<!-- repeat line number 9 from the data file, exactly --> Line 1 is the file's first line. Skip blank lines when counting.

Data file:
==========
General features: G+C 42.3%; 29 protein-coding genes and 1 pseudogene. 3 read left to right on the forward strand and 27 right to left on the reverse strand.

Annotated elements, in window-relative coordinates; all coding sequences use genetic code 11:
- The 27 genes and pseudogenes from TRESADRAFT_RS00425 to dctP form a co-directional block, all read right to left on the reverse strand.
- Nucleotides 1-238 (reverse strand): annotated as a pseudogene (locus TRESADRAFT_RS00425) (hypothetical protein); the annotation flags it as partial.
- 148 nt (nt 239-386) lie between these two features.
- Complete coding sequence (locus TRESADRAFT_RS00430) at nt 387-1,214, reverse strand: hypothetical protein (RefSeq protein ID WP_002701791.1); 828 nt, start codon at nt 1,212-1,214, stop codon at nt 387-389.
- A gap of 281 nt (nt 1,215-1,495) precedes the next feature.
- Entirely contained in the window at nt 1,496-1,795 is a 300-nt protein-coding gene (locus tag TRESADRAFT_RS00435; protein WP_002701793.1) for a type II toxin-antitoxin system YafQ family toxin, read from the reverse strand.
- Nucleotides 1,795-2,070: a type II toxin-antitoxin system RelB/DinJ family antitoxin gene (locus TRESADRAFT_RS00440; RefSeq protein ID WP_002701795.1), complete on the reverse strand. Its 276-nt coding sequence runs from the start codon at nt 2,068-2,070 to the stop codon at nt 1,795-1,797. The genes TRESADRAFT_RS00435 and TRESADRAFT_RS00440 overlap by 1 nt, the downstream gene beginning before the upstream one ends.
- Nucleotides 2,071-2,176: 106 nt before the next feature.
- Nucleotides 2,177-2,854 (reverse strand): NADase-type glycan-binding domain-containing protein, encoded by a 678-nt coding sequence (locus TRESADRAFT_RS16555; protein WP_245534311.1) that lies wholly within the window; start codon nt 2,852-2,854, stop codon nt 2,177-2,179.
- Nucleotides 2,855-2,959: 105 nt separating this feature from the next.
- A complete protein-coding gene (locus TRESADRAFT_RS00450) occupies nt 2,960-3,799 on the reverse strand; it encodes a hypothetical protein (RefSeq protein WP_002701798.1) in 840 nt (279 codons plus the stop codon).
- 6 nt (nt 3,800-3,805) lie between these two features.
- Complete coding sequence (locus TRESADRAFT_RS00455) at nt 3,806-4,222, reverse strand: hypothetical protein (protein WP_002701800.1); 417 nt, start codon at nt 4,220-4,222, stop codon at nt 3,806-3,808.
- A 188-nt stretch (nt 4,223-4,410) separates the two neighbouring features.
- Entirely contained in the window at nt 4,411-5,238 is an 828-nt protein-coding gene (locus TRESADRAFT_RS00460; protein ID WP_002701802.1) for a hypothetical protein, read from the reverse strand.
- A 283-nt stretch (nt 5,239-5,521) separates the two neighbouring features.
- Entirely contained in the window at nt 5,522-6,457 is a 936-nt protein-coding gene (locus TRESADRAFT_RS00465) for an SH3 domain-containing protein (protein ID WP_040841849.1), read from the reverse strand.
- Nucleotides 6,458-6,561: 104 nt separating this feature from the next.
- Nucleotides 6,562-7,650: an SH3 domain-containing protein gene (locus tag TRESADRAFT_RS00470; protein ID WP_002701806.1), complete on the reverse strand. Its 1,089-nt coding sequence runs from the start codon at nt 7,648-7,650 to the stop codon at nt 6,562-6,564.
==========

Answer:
- Nucleotides 1,795-2,070: a type II toxin-antitoxin system RelB/DinJ family antitoxin gene (locus TRESADRAFT_RS00440; RefSeq protein ID WP_002701795.1), complete on the reverse strand. Its 276-nt coding sequence runs from the start codon at nt 2,068-2,070 to the stop codon at nt 1,795-1,797. The genes TRESADRAFT_RS00435 and TRESADRAFT_RS00440 overlap by 1 nt, the downstream gene beginning before the upstream one ends.